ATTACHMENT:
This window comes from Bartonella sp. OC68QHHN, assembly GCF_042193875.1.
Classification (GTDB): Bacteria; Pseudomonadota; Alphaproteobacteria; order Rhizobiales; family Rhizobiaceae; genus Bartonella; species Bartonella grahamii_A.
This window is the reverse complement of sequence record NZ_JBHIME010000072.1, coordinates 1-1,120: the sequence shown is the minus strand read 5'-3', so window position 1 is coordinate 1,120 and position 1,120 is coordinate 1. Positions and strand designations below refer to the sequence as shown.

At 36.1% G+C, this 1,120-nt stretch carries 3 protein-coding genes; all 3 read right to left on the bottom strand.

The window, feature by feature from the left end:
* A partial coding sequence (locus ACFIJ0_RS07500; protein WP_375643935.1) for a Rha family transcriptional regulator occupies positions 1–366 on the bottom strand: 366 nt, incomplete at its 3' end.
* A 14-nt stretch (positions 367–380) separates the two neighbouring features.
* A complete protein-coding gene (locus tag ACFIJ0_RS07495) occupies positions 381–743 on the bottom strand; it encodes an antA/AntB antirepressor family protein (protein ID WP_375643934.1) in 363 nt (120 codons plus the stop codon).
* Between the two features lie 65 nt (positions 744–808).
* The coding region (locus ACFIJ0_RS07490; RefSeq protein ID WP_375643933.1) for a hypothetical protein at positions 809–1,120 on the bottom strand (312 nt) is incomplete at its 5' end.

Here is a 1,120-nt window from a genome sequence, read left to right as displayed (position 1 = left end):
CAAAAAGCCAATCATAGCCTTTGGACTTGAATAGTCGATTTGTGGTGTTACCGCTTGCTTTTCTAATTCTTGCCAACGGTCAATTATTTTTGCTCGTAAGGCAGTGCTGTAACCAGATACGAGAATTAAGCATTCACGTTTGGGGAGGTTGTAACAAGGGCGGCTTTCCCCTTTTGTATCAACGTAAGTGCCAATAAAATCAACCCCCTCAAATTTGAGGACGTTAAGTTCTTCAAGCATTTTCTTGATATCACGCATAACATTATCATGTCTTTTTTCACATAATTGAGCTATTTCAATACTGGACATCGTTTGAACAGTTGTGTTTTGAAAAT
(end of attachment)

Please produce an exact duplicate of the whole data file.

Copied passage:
This window comes from Bartonella sp. OC68QHHN, assembly GCF_042193875.1.
Classification (GTDB): Bacteria; Pseudomonadota; Alphaproteobacteria; order Rhizobiales; family Rhizobiaceae; genus Bartonella; species Bartonella grahamii_A.
This window is the reverse complement of sequence record NZ_JBHIME010000072.1, coordinates 1-1,120: the sequence shown is the minus strand read 5'-3', so window position 1 is coordinate 1,120 and position 1,120 is coordinate 1. Positions and strand designations below refer to the sequence as shown.

At 36.1% G+C, this 1,120-nt stretch carries 3 protein-coding genes; all 3 read right to left on the bottom strand.

The window, feature by feature from the left end:
* A partial coding sequence (locus ACFIJ0_RS07500; protein WP_375643935.1) for a Rha family transcriptional regulator occupies positions 1–366 on the bottom strand: 366 nt, incomplete at its 3' end.
* A 14-nt stretch (positions 367–380) separates the two neighbouring features.
* A complete protein-coding gene (locus tag ACFIJ0_RS07495) occupies positions 381–743 on the bottom strand; it encodes an antA/AntB antirepressor family protein (protein ID WP_375643934.1) in 363 nt (120 codons plus the stop codon).
* Between the two features lie 65 nt (positions 744–808).
* The coding region (locus ACFIJ0_RS07490; RefSeq protein ID WP_375643933.1) for a hypothetical protein at positions 809–1,120 on the bottom strand (312 nt) is incomplete at its 5' end.

Here is a 1,120-nt window from a genome sequence, read left to right as displayed (position 1 = left end):
CAAAAAGCCAATCATAGCCTTTGGACTTGAATAGTCGATTTGTGGTGTTACCGCTTGCTTTTCTAATTCTTGCCAACGGTCAATTATTTTTGCTCGTAAGGCAGTGCTGTAACCAGATACGAGAATTAAGCATTCACGTTTGGGGAGGTTGTAACAAGGGCGGCTTTCCCCTTTTGTATCAACGTAAGTGCCAATAAAATCAACCCCCTCAAATTTGAGGACGTTAAGTTCTTCAAGCATTTTCTTGATATCACGCATAACATTATCATGTCTTTTTTCACATAATTGAGCTATTTCAATACTGGACATCGTTTGAACAGTTGTGTTTTGAAAAT